Help end killing, says Congo bishop to U.S.

A United Methodist bishop from the Democratic Republic of Congo has made a heartfelt plea to the U.S. Congress to end the rapes and killings inflicted on his fellow Congolese.

Bishop Ntambo Nkulu Ntanda of the denomination's North Katanga Area was one of three witnesses who spoke during a Sept. 19 hearing of the Africa, Global Health, and Human Rights Subcommittee of the U.S. House Foreign Affairs Committee. The hearing on Capitol Hill focused on support by Rwanda for violent insurgents in eastern Congo.

Ntambo, who also serves as a member of the DRC Senate, was blunt about the situation. "Rwanda is killing our people," he told Rep. Christopher H. Smith, R-N.J., who chaired the hearing. "We want to make peace."

Hosted by the United Methodist boards of Church and Society and Global Ministries, the bishop came to the United States as part of a DRC delegation representing religious and civil society organizations. The group presented a petition for peace, dialogue and reconciliation to the U.N Security Council in New York, then called on members of Congress and the White House.

Their petition charges Rwanda with war crimes and interfering with the internal affairs of the DRC and calls for prosecution of perpetrators of human rights atrocities. The petition states that "massive violations of human rights" have been recorded, hundreds of thousands of women raped, and more than 6 million Congolese have been killed during the two decades of assaults from Rwanda.

Denouncing wrongdoings

Rwanda is killing his people, Bishop Ntambo told the hearing, emphasizing that his country wants to make peace.
Rwanda is killing his people, Bishop Ntambo told the hearing, emphasizing that his country wants to make peace.

Ntambo referred to the delegation and the petition, which he said had at least a million signatures, in his written statement to the subcommittee.

"Our approach does not seek to harm Rwanda in any form of action but to denounce its wrongdoings reflected in its constant killings and rapes of our people," he wrote.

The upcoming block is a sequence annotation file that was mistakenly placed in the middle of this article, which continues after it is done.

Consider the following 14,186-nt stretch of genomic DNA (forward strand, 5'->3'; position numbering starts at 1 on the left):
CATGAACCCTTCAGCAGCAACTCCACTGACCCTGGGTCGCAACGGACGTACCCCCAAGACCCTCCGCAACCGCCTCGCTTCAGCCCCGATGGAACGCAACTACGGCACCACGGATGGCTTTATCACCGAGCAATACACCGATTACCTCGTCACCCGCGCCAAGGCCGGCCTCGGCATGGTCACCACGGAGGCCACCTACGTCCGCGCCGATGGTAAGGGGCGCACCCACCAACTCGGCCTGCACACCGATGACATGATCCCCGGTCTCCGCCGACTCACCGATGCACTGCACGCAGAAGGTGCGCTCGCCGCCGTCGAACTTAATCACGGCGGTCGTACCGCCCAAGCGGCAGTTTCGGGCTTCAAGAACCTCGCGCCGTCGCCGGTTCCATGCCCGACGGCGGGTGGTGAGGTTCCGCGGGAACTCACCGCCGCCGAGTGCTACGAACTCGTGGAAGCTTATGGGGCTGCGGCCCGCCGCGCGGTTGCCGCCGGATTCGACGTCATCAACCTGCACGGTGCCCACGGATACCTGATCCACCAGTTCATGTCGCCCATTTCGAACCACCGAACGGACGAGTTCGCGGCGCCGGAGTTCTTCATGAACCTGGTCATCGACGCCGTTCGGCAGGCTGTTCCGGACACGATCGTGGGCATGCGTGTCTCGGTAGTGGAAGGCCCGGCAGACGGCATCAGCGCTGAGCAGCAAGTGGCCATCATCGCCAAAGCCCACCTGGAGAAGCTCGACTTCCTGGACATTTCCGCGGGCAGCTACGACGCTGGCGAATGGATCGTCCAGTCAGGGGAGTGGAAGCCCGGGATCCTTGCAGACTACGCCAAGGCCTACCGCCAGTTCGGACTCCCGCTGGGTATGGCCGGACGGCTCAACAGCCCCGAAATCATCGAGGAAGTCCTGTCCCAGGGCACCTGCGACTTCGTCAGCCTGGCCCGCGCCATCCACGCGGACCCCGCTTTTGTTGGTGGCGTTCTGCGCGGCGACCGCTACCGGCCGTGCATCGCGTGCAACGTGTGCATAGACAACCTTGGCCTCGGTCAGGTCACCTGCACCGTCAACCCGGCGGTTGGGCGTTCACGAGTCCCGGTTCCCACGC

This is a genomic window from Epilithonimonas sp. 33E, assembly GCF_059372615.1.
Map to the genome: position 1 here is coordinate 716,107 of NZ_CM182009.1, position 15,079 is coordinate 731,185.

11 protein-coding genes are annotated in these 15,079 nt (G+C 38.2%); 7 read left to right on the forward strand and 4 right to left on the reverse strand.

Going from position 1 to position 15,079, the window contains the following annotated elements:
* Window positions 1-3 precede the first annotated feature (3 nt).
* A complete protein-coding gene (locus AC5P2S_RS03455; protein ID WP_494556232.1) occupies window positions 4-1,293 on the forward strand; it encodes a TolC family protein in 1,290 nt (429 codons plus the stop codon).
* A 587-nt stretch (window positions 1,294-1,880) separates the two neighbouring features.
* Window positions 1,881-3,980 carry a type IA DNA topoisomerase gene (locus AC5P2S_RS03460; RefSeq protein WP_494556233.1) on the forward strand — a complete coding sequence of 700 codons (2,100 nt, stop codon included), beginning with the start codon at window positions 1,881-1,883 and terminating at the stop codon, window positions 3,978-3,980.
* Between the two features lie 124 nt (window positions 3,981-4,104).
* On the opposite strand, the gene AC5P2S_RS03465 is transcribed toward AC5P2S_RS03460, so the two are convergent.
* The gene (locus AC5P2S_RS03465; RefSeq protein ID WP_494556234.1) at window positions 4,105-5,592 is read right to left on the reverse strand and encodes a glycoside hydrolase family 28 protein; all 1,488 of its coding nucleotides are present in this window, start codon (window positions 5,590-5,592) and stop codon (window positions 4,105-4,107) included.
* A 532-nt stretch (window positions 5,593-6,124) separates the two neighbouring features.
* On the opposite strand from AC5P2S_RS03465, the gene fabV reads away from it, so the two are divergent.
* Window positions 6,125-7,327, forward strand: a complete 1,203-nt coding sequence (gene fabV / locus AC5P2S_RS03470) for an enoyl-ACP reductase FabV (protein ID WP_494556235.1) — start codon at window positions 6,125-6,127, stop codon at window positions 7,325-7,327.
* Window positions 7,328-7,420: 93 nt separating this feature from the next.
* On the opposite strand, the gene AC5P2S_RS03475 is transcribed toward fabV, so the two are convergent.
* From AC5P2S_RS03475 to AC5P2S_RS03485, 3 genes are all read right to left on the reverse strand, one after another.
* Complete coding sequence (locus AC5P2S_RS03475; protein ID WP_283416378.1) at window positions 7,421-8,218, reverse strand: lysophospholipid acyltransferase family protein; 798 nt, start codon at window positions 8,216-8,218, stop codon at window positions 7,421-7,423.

Conflict in the eastern DRC, along the border with Rwanda, has persisted for years, but a new crisis arose in April when a group of former soldiers defected from the Congolese army to form the M23 militia. Rwanda has denied allegations in a U.N. Group of Experts report that it has been providing weapons and recruiting fighters for M23.

Ntambo offered a stark portrait of the brutality aimed at those living in Eastern Congo, but particularly women who suffer not just systemic rape but sadistic mutilation. Human Rights Watch has documented the rapes and other atrocities committed by the M23 rebels.

These women are rejected by their husbands and families, the bishop noted, and if they become pregnant, their children are not accepted either.

"Congo has come to cry," Ntambo told the hearing. "America, you have the power. You have the strong voice."

Searching for solutions

The petition from the DRC delegation that Ntambo is a part of places the blame for the M23 movement squarely on Rwanda and its invasion of eastern Congo. The petition calls for U.N. forces there to support the DRC army "to stop once and for all the invasion of the Democratic Republic of the Congo, the systematic looting of its natural wealth and the massive rape of Congolese women."

At the hearing, Mark Schneider of the International Crisis Group called for an immediate ceasefire monitored by United Nations; an end to foreign support of armed groups, particularly Rwandan support of M23; the arrest of M23 leader Bosco Ntaganda; the full disarmament of M23 and expanded sanctions against those who continue to support the rebels.

 

Learn more about United Methodists in the Congo

"The support must end, once and for all," Schneider told the subcommittee.

Another witness at the hearing, Jason Stearns, is director of the Usalama Project for the Rift Valley Institute, whose researchers are investigating armed groups in the eastern Congo as part of an effort to promote solutions to the ongoing violence.

"The curse of the Congo war has been its complexity," Stearns said, making it a key challenge for politicians, journalists and advocates.

Creating a strong Congolese state "is going to take decades," he said, but in the short term, there needs to be a political process "in which the Rwandan government will take an active part."

Rwanda's progress on its own development goals cannot be separated from what is happening in eastern Congo, he pointed out. "The U.S. government needs to take a tough look at its financial and political engagement in the region."

*Bloom is a United Methodist News Service multimedia reporter based in New York. Follow her at http://twitter.com/umcscribe. Wayne Rhodes, United Methodist Board of Church and Society, contributed to this report.

News media contact: Linda Bloom, New York, (646) 369-3759 or [email protected].


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